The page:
Driving for a license

May 07, 2006|by CANDICE BOSELY

Hagerstown - It's a rite of passage that can unite generations.

They might dress, speak and act differently, but 15-year-olds behind the steering wheels of cars for the first time are just as nervous as new drivers were 25 or 50 or more years ago.

The roads might have been in worse shape then, but there are more faster and bigger cars, trucks, vans, SUVs and tractor-trailers on them now.

Like voting or receiving a diploma, learning to drive can be a rewarding accomplishment for the young person who straps herself or himself in and steps on the gas pedal.


The car moves forward, propelling the teenager that much closer to adulthood.

But wait.

Often, there's another person in the car.

A nervous parent in the passenger seat reaching with his or her foot for a brake pedal that doesn't exist. An older brother or sister nervously noticing the car drift too close to the center line or shoulder. Or perhaps a friend urging his buddy to go faster while secretly wishing he were somewhere - anywhere - else.

Or that other person might be someone like John M. Shriver, a driving instructor with Widmyer Driving School's Hagerstown branch.

"Bring your crash helmet!" Shriver said to a visitor planning to go for a ride with a new driver one recent sunny afternoon.

He was joking. Or he seemed to be.

Two hours later, after driver's education student Monita Fairley, 20, of Hagerstown, wound her way along city streets, country roads and Interstate 70, it became obvious no crash helmet was needed.

In an evaluation afterward, Shriver, 55, gave the young woman the highest possible marks for all aspects of her driving except backing up.

She needed to work on reversing in a straight line.

After Fairley left, Shriver said he wishes he had more students like her.

"It's just a shame they're all not level-headed like she is," he said.

An instructor's stories

A driver's education instructor for more than 21 years, Shriver estimated that between time spent in a classroom and time spent on the road - the job he prefers to do - he has helped thousands of people learn to drive.

In that time, he's only been involved in one car wreck.

Last December on Md. 63, a young deer ran in front of a car being driven by a student. The deer was killed, but the car was not damaged; air bags did not even deploy.

"The main thing was nobody was hurt," Shriver said, adding that the student handled the situation well, remarking that it was "a heck of a way" to get his first deer.

"Other than that ... knock on wood, I've been very fortunate," Shriver said.

Still, the life of a driver's education instructor is bound to be full of stories, and Shriver is no exception.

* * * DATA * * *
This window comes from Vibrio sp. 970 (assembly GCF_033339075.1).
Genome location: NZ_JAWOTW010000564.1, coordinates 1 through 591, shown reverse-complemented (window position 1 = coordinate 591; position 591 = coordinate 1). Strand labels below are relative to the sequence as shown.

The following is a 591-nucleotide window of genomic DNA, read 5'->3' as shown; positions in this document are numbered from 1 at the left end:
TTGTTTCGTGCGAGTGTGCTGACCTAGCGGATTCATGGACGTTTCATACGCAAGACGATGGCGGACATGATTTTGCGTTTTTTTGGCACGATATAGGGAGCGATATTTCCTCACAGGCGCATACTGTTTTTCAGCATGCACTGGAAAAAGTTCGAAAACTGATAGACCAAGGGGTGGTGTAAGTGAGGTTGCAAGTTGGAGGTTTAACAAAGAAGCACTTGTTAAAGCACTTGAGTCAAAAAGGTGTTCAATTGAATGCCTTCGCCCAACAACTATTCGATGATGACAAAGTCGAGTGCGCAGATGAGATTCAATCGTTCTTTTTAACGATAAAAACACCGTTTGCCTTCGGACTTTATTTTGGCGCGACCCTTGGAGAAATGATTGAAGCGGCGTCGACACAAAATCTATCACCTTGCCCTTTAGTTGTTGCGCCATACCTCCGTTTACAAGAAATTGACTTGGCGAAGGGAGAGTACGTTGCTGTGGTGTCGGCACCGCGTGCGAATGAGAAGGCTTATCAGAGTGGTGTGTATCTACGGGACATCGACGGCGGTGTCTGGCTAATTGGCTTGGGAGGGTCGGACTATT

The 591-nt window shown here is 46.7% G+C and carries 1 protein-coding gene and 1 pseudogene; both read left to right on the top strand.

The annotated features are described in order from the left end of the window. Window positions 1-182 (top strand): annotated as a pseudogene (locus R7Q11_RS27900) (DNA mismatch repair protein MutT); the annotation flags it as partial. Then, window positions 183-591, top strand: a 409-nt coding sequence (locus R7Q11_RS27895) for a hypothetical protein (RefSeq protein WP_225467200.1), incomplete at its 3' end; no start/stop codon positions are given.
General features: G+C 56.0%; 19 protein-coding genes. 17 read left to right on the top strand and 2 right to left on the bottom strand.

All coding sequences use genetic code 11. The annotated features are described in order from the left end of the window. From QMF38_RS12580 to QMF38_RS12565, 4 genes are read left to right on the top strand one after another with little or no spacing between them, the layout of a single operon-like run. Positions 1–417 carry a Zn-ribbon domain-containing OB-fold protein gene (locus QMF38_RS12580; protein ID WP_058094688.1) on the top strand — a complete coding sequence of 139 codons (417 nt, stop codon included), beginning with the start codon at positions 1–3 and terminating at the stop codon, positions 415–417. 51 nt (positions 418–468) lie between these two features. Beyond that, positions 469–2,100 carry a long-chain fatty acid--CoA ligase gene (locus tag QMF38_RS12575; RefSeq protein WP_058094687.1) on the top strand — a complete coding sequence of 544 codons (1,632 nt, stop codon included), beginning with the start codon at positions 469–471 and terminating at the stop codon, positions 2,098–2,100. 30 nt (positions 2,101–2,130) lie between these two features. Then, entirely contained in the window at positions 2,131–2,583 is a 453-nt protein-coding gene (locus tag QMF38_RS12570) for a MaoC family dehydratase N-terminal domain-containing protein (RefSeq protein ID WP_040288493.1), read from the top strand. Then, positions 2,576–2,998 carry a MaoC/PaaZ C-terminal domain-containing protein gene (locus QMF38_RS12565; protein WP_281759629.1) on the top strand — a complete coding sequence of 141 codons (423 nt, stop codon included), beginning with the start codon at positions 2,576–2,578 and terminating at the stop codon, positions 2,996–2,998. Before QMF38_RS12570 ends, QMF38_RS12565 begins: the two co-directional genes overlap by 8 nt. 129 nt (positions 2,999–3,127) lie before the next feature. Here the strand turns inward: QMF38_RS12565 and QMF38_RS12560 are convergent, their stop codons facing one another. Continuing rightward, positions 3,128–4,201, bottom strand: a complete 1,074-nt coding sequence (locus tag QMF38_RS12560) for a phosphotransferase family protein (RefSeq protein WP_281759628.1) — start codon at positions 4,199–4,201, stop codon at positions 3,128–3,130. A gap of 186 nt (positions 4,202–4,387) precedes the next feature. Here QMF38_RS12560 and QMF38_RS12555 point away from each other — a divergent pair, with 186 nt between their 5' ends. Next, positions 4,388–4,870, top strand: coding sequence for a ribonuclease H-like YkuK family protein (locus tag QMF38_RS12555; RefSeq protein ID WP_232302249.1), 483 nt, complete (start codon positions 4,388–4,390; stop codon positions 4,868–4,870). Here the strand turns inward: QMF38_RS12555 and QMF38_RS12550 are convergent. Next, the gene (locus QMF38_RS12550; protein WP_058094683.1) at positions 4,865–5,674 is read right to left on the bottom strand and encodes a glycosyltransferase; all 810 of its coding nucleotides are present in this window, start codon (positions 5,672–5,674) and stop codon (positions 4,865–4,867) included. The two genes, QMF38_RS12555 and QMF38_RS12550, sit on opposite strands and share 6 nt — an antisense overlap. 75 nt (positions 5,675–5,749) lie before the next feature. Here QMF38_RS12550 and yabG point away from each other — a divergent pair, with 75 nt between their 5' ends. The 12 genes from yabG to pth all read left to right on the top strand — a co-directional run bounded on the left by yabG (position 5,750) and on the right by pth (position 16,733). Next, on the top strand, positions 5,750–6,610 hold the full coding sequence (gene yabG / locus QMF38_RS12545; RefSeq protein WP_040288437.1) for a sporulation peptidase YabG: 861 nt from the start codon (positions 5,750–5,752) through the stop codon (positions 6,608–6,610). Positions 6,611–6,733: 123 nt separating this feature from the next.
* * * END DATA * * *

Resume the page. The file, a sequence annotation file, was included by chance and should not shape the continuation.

"My wife tells me if I ever retire, I should write a book or write (to) Reader's Digest about some of the things that have happened," he said.

Asked to recount a few of the more memorable moments, Shriver first told of a student who came to a stop, as required, at a single flashing red light on Downsville Pike.

"She looked and, thank goodness nobody was behind us, she sat there for I guess about two minutes. It seemed like an eternity," Shriver recalled.

Shriver told her to go, but the woman replied that she couldn't. After ensuring that the woman was not suffering from a medical condition and that the car's "check engine" light had not come on, Shriver asked why she couldn't go.

"She said, this is the honest to God truth, 'I'm waiting for the light to turn green. It's flashing red,'" Shriver said.

After Shriver told her it was never going to turn green, the woman remembered that flashing red lights are to be treated as four-way stop signs, and put her head down on her arms in embarrassment.

She later obtained her license, despite the gaffe.

Another student, an older woman probably in her 60s, told Shriver that she did not need to review what the letters near the gearshift meant.

Asked to recount them, the woman said that "P" was used when passing another car, that "R" meant going backward (the only one about which she was correct), that "N" was used for night driving and that "D" was used for daytime driving.

"I'm telling you, you get all kinds in here," Shriver said. "I'm not making this up."

His disposition changed entirely when he told another story, this one epitomizing the rewards his job offers.

Because the state requires that anyone who has never held a driver's license take a driver's education course, sometimes older people enroll.

When Shriver met this particular woman, she was three days away from her 85th birthday.

"I really worked and worked with her," Shriver said. "She went down there (to the Motor Vehicle Administration office) and passed her test on her first try."

Although he wasn't expecting it, the woman, a widow who since has died, insisted on cooking him a steak dinner in celebration.

She found independence by driving herself to church, the store and bridge club meetings until she was 92, when cataracts brought an end to her days behind the wheel.

Earning a license

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